Amazon now delivers stuff inside your home when you're not there

Amazon Key is now available for Prime members in the Twin Cities.
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No more thief-tempting boxes on the doorstep, Amazon is now offering to leave packages inside your home.

The online giant announced the launch of Amazon Key on Wednesday, which is available in select locations across the country including the Twin Cities.

But if you want to allow a stranger into your home when you're not there, not only do you have to be a $99-a-year Prime member, you also have to pay the company $249.99.

That gets your the Amazon Key In-Home kit, comprising a smart lock that grants access the delivery person, and an Amazon Cloud Cam indoor security camera so you can keep an eye on them via a phone/tablet app while the delivery is being carried out.

The smart lock code can also be given out to basically anyone you want to give access to your home when you're not there, with Amazon using this to promote its "Home Services" program, which offers things like maid services and dog walkers.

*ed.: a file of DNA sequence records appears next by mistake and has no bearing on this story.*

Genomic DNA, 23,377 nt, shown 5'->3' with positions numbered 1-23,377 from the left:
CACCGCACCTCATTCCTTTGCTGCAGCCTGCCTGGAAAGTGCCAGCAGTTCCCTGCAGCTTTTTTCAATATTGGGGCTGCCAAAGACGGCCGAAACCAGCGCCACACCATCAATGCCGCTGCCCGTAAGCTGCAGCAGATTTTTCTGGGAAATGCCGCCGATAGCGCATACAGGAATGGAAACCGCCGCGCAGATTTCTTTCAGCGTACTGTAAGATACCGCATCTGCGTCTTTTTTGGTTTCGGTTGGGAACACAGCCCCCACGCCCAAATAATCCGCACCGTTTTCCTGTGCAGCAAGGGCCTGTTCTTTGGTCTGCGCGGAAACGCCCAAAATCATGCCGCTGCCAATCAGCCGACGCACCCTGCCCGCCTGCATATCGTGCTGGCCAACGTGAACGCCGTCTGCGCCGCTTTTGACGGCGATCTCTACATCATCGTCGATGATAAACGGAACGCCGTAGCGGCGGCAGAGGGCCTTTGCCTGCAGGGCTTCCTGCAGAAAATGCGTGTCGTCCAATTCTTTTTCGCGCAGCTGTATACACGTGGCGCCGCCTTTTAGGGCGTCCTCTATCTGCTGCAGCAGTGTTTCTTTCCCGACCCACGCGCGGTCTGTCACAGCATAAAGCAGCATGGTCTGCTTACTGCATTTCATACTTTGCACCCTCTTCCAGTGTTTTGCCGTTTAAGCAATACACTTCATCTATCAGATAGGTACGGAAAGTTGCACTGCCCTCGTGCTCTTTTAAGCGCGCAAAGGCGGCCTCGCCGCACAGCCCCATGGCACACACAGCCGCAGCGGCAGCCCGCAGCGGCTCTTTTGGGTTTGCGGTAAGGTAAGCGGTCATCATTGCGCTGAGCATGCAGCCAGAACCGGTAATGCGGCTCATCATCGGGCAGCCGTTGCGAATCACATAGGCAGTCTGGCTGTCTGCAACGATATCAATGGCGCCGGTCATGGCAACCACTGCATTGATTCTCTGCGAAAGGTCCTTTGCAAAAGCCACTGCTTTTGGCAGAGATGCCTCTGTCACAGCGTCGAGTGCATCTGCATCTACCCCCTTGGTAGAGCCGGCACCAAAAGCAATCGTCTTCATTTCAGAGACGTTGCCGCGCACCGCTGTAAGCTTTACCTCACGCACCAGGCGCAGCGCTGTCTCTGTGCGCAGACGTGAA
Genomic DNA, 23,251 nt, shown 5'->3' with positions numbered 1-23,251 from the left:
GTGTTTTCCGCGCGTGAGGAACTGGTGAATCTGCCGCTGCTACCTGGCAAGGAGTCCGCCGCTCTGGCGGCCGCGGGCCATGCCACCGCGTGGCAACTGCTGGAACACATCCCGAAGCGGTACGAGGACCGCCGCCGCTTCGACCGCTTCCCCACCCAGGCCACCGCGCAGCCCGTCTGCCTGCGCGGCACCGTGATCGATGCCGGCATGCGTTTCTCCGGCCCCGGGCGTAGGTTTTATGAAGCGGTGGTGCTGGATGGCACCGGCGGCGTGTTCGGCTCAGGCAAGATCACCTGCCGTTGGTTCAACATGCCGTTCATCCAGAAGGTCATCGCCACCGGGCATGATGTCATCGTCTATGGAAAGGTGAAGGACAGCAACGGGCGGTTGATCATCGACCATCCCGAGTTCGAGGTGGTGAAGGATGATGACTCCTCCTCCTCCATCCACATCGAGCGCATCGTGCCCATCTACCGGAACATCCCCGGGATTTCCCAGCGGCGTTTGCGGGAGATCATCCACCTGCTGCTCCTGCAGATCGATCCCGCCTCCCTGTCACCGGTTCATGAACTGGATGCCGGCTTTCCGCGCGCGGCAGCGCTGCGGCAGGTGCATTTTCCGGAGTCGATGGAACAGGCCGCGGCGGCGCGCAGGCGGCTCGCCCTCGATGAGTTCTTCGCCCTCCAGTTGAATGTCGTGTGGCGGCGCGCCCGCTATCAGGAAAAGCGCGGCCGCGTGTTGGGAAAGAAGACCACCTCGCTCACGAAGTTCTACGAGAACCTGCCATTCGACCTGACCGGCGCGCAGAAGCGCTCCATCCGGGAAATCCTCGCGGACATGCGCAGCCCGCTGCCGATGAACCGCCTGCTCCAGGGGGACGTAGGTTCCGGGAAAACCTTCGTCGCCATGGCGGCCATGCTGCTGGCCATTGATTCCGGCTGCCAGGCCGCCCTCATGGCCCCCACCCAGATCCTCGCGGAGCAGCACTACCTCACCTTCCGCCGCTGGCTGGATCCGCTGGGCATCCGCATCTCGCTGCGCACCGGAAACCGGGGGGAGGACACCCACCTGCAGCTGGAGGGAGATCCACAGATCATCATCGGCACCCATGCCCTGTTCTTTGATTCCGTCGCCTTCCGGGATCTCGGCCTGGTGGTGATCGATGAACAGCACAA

This appears to be the next step in the ongoing battle between America's biggest retailers, with Amazon's announcement coming about 6 weeks after Walmart confirmed it's trialling a similar delivery service bringing groceries straight to your fridge while you're at work.

For all the qualms you might have about letting a stranger into your house, a survey a few years back revealed 23 million people have had packages stolen from doorsteps before they had a chance to open them, as the Huffington Post reports.

How does Amazon Key work?

The day of your delivery you'll receive a notification in the morning with a 4-hour delivery window when the driver will arrive at your home.

You'll then get a notification in your device saying "Arriving Now" when they get there, and you can choose to watch the delivery happening live.

Despite the smart lock, the delivery person will still knock first, and then requests to unlock your door with their handheld scanner.

Amazon then verifies the driver's near your door and the package is the right one, and then automatically turned on the Cloud Cam in your home and unlocks your door.

They'll then place the package just inside your door.

One worrying aspect of it is that the smart lock is not compatible with home security systems, with Amazon saying on its FAQ section that you'll need to disable it the morning of the delivery.

It does not address what happens if the delivery person comes face-to-face with a guard dog...

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